The US Electric Grid Just Went Down. Now What Do You Do?

By: | November 12th, 2013

Could I power my laptop computer, cellphone, refrigerator and freezer with my bicycle? Sounds crazy, but losing contact with Facebook and Twitter and seeing the food in my refrigerator and freezer go bad might provide me with powerful motivation. But losing electricity would not just affect my very limited corner of the world, the entire country and everyone we trade with would suffer for days, weeks and perhaps months.

According to US Homeland Security, there are 16 critical infrastructure sectors that would be “brought to their knees” in the United States by a massive solar “flare out”: chemicals, communications, dams, emergency services, financial services, government facilities, information technology, transportation systems, commercial facilities, critical manufacturing, defense industrial, energy, food and agriculture, healthcare and public health, nuclear reactors, water and wastewater systems.

While many would never imagine losing energy on such a mass scale, the much-dreaded Electromagnetic Pulse (EMP) produced a “Carrington Super Flare” in 1859 and this past summer the Earth “dodged a bullet,” according to the Washington Examiner:

“The earth barely missed taking a massive solar punch in the teeth two weeks ago, an ‘electromagnetic pulse’ so big that it could have knocked out power, cars and iPhones throughout the United States.”

Luckily, the EMP crossed the path of the earth’s orbit but narrowly missed our planet, according to former director of the CIA Jim Woolsey.

In a video featuring Woolsey, the existential threat posed by “solar flares” is real and serious. Highlights include:

  • In 1989, Hydro-Quebec experienced a geomagnetic storm that blacked out eastern Canada causing billions in economic losses.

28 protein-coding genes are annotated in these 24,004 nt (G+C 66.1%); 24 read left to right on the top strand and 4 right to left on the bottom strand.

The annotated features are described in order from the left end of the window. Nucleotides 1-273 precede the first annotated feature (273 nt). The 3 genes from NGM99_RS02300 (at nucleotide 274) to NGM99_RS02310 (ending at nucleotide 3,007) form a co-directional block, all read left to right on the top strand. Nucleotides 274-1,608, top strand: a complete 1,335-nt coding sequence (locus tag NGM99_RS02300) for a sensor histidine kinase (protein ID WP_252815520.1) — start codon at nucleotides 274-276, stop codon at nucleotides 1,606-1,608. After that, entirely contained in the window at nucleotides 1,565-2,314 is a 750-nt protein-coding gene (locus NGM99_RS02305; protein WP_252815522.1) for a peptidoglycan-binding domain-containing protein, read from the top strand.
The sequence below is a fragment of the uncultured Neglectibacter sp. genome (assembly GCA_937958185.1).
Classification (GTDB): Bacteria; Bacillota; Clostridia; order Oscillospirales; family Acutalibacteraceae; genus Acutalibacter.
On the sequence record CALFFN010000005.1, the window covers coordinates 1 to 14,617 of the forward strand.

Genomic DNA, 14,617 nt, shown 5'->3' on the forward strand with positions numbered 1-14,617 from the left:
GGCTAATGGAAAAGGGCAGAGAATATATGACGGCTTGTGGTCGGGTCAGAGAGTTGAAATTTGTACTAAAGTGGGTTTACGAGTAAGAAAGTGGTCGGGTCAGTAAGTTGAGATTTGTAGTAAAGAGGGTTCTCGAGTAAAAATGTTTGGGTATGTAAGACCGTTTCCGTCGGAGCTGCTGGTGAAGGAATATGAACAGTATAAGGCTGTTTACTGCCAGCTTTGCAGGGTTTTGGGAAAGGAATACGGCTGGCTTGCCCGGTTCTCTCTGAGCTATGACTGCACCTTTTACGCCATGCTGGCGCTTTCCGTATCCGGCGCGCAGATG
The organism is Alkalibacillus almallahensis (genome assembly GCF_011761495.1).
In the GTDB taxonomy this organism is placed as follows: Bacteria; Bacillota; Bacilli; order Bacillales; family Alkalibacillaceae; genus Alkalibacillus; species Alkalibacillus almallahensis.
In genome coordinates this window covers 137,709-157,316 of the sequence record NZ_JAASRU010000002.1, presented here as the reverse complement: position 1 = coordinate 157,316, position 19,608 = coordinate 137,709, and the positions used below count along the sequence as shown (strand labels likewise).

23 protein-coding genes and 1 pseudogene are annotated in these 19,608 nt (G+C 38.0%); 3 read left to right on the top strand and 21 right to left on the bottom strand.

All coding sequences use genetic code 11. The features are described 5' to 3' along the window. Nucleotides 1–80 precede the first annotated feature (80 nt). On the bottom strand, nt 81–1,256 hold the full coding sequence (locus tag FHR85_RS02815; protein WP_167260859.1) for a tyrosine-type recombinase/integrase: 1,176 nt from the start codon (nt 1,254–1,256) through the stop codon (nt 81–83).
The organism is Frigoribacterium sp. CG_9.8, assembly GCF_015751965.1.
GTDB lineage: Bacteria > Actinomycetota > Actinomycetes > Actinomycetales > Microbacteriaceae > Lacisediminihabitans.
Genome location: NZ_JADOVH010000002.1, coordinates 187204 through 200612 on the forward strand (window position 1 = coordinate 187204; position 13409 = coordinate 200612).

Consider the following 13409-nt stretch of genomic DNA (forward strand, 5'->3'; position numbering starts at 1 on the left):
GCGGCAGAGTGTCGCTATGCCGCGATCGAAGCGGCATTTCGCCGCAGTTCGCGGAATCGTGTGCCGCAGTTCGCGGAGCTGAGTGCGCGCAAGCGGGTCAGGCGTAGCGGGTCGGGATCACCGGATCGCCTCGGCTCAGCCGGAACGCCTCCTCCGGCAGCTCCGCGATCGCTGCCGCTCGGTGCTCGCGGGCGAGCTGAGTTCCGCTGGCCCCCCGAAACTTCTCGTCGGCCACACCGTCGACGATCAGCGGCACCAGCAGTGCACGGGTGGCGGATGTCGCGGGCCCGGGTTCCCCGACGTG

• Lloyd’s Of London estimates a similar event affecting the eastern coast of the United States could knock out electricity to 20-40 million Americans for up to two years.
  • An EMP event on the scale of the 1859 “Carrington Super Flare” would knock electric grids and critical infrastructure everywhere on earth, affecting billions. 

Using Bicycles to Power Our Lives

While we hire politicians to think about and prepare for worst-case scenarios, like solar flareouts, is there anything we can do as individuals?

Experienced bike riders can generate anywhere from 400 to 450 watts at top speed but the rider would get tired quickly. Current desktop computers, including monitors and television sets, consume about 200 watts.

One horsepower is equal to 746 watts. To power a 200 watt computer, a person would have to generate about .35 horsepower. Pedaling for one hour, for example, would produce about 100 watt-hours of electricity or one tenth of a kilowatt hour.

The cost for electricity for a local utility is about 10 cents per kilowatt hour. For an hour of strenuous exercise, then, our rider would produce one penny’s worth of electricity. Not very encouraging.

If we are lucky to avoid “super solar storms” for the foreseeable future, bicycle produced electricity could, nevertheless, help people in “advanced” economies get in shape, lose weight and, if they own a gym, make some spare change.

David Russell Schilling

David enjoys writing about high technology and its potential to make life better for all who inhabit planet earth.

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